Series co-creator Carter Bays said that even though he and Craig Thomas never discussed it, if the show hadn't received a back-nine order, Ashley Williams' Victoria probably would have been the Mother, given that she met Ted in Episode 12.
On forging friendships with their fellow cast members:
Nine years is a long time, so naturally, the cast shares a lot of fond memories. Josh Radnor told a story about the cast and creators all going to breakfast together before the final season began filming, because it was something they used to do early in the show's run. "[It was] Season 3 and we realize they have free breakfast here," Segel quipped. He also marveled at how many life-changing events he and the rest of the cast have happened since the show premiered in 2005. "We watched each other go through some really serious life stuff," he said. "People have gotten married and have children. That's a really special thing. As the characters evolved, all of our lives did as well, and some of it paralleled what we've kind of gone through as people... This is the longest I've known any group of people besides my family."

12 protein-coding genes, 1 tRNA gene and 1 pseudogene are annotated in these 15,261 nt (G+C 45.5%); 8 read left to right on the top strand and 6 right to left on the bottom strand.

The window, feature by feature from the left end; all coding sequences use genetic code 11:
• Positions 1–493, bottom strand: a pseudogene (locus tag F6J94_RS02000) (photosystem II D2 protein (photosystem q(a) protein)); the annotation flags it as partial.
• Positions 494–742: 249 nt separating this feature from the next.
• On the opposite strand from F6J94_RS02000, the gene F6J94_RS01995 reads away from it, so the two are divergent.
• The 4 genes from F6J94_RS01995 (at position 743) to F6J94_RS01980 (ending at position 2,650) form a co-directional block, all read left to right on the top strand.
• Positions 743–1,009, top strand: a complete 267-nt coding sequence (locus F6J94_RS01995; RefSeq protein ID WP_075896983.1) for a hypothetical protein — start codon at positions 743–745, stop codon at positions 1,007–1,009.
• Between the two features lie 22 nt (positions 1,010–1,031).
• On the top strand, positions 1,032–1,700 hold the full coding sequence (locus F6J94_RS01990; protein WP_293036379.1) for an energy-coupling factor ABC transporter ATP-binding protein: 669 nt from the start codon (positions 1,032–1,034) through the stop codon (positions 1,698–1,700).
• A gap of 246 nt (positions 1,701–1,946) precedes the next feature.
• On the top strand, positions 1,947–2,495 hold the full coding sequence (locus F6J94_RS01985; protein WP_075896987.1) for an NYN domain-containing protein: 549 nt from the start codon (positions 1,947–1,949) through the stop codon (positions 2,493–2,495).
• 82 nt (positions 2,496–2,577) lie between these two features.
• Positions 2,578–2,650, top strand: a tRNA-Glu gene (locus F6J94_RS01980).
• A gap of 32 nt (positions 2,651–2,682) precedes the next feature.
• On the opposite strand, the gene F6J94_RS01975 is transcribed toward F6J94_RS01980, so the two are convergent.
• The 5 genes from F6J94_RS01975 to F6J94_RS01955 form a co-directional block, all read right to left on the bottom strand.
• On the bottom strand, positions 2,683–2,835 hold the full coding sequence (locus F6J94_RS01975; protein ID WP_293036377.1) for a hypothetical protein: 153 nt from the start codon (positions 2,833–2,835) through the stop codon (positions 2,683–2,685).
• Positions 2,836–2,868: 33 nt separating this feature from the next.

On planning for the end:
According to Thomas, he and Bays always had an eight-year plan from the pilot, but they're happy they've been given nine years to tell the story. "We kind of knew how we wanted to end it, but we were so naive that it would just keep going," he said.
"It's an ending that we've been really excited to tell for a long time," Bays added. "You might see it and hate it, but I think we forget that there is this mystery and that there is this sort of feeling that there's something unanswered, because we're just also telling these stories about all five of these characters and the rest of their lives."